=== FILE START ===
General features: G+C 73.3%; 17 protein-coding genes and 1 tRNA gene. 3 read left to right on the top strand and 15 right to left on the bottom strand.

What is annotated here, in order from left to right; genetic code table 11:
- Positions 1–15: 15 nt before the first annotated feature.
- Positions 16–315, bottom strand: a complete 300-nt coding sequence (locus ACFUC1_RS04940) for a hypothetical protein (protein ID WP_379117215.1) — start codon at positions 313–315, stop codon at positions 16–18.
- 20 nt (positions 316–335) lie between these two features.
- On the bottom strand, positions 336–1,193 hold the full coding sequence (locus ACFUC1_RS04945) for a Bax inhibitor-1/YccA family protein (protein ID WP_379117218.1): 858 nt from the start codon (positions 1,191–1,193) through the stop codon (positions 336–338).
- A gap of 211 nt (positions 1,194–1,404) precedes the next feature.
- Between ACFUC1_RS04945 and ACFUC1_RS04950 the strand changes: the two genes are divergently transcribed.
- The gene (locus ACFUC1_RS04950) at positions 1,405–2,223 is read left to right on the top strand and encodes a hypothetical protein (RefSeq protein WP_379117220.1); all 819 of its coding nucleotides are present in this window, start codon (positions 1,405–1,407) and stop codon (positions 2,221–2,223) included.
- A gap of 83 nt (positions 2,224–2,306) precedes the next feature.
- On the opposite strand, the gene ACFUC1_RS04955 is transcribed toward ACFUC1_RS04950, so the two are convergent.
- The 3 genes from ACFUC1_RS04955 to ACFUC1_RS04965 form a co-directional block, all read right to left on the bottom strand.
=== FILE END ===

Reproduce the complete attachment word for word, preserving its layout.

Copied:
General features: G+C 73.3%; 17 protein-coding genes and 1 tRNA gene. 3 read left to right on the top strand and 15 right to left on the bottom strand.

What is annotated here, in order from left to right; genetic code table 11:
- Positions 1–15: 15 nt before the first annotated feature.
- Positions 16–315, bottom strand: a complete 300-nt coding sequence (locus ACFUC1_RS04940) for a hypothetical protein (protein ID WP_379117215.1) — start codon at positions 313–315, stop codon at positions 16–18.
- 20 nt (positions 316–335) lie between these two features.
- On the bottom strand, positions 336–1,193 hold the full coding sequence (locus ACFUC1_RS04945) for a Bax inhibitor-1/YccA family protein (protein ID WP_379117218.1): 858 nt from the start codon (positions 1,191–1,193) through the stop codon (positions 336–338).
- A gap of 211 nt (positions 1,194–1,404) precedes the next feature.
- Between ACFUC1_RS04945 and ACFUC1_RS04950 the strand changes: the two genes are divergently transcribed.
- The gene (locus ACFUC1_RS04950) at positions 1,405–2,223 is read left to right on the top strand and encodes a hypothetical protein (RefSeq protein WP_379117220.1); all 819 of its coding nucleotides are present in this window, start codon (positions 1,405–1,407) and stop codon (positions 2,221–2,223) included.
- A gap of 83 nt (positions 2,224–2,306) precedes the next feature.
- On the opposite strand, the gene ACFUC1_RS04955 is transcribed toward ACFUC1_RS04950, so the two are convergent.
- The 3 genes from ACFUC1_RS04955 to ACFUC1_RS04965 form a co-directional block, all read right to left on the bottom strand.